Enterprise Estonia's new chairman told ETV's Aktuaalne kaamera (AK) on Monday that the state should offer support to rural entrepreneurs and .
Speaking on his first day in the job at Enterprise Estonia (EAS), Peeter Raudsepp discussed the problems rural enterprises have when trying to obtaining loans. Raudsepp said in many cases state aid is definitely necessary in order to obtain a loan guarantee.
"This is important because we cannot imagine Estonia as having everything in Tallinn. From the point of view of the state and the people, it is necessary that jobs and services cover the whole country," he said.
In Raudsepp's opinion, the assistance of EAS is not enough. "We need to work better with other organizations like Kredex to find measures to secure investment opportunities or guarantees," he said.
Raudsepp, who was previously a senior manager in the private sector, has led large companies ETK Hulk, K-Rauta and Eesti Post.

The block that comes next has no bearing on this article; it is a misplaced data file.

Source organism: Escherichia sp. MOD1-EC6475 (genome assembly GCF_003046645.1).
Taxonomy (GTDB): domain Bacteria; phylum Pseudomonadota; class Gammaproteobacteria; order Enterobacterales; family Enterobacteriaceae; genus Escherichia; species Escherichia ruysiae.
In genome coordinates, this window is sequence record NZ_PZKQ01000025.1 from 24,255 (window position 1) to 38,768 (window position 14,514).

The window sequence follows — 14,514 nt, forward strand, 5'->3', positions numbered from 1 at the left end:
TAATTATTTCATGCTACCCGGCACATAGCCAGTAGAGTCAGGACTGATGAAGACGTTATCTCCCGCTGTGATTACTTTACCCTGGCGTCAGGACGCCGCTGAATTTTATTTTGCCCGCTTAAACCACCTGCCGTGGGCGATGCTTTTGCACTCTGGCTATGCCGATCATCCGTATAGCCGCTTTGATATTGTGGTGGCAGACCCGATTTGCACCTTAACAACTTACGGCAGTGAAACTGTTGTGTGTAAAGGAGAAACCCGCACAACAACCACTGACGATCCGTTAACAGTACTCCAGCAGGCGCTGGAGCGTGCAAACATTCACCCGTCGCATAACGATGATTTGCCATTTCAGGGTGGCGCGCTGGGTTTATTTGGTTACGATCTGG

After his new position was announced last week he said EAS should not be involved in providing support to companies. On Monday, he confirmed to AK studio that there was a place for reflection on whether and how to continue supporting businesses.
"By distributing grants, there is a risk that if they end up in the wrong company, we will support bad entrepreneurship. When a very good business idea is in place, life has shown that the entrepreneur can raise the money he needs for the investment himself. he spoke.
Raudsepp said EAS also takes risks when distributing grants, but these must be considered risks. It must also be considered whether EAS needs such a large network of foreign representations, he added.
"Enterprise Estonia has three major areas: tourism, attracting foreign investment and increasing export earnings. The goal is to bring more money to Estonia and to grow the economy. Foreign missions support this goal, but I don't think it should be as static as it is today. As everything in the world economy changes, we must go along with it, and it is quite possible that changes need to be made here," he said.
Editor: Helen Wright